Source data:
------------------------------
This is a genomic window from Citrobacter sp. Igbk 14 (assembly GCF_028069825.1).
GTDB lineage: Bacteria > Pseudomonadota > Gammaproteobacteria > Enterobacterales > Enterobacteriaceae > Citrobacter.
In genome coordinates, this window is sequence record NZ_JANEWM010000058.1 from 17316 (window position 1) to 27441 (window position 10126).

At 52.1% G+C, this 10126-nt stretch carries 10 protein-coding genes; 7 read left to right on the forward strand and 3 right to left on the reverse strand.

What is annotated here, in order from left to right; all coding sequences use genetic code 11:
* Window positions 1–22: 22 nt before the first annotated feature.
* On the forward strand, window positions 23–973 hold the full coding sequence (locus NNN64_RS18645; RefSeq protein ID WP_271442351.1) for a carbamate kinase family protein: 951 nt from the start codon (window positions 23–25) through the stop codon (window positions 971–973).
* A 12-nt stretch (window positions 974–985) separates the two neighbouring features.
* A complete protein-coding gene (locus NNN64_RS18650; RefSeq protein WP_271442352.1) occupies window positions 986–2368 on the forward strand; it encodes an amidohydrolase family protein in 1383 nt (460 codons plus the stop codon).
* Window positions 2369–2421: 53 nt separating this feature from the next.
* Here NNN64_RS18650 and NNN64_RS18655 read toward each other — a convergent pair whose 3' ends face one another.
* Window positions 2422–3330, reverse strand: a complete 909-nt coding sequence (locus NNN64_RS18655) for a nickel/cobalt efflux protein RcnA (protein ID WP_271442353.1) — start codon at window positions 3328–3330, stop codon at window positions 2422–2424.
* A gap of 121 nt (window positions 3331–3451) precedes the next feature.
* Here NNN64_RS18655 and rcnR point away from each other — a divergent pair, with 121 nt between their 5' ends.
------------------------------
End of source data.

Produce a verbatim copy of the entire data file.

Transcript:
This is a genomic window from Citrobacter sp. Igbk 14 (assembly GCF_028069825.1).
GTDB lineage: Bacteria > Pseudomonadota > Gammaproteobacteria > Enterobacterales > Enterobacteriaceae > Citrobacter.
In genome coordinates, this window is sequence record NZ_JANEWM010000058.1 from 17316 (window position 1) to 27441 (window position 10126).

At 52.1% G+C, this 10126-nt stretch carries 10 protein-coding genes; 7 read left to right on the forward strand and 3 right to left on the reverse strand.

What is annotated here, in order from left to right; all coding sequences use genetic code 11:
* Window positions 1–22: 22 nt before the first annotated feature.
* On the forward strand, window positions 23–973 hold the full coding sequence (locus NNN64_RS18645; RefSeq protein ID WP_271442351.1) for a carbamate kinase family protein: 951 nt from the start codon (window positions 23–25) through the stop codon (window positions 971–973).
* A 12-nt stretch (window positions 974–985) separates the two neighbouring features.
* A complete protein-coding gene (locus NNN64_RS18650; RefSeq protein WP_271442352.1) occupies window positions 986–2368 on the forward strand; it encodes an amidohydrolase family protein in 1383 nt (460 codons plus the stop codon).
* Window positions 2369–2421: 53 nt separating this feature from the next.
* Here NNN64_RS18650 and NNN64_RS18655 read toward each other — a convergent pair whose 3' ends face one another.
* Window positions 2422–3330, reverse strand: a complete 909-nt coding sequence (locus NNN64_RS18655) for a nickel/cobalt efflux protein RcnA (protein ID WP_271442353.1) — start codon at window positions 3328–3330, stop codon at window positions 2422–2424.
* A gap of 121 nt (window positions 3331–3451) precedes the next feature.
* Here NNN64_RS18655 and rcnR point away from each other — a divergent pair, with 121 nt between their 5' ends.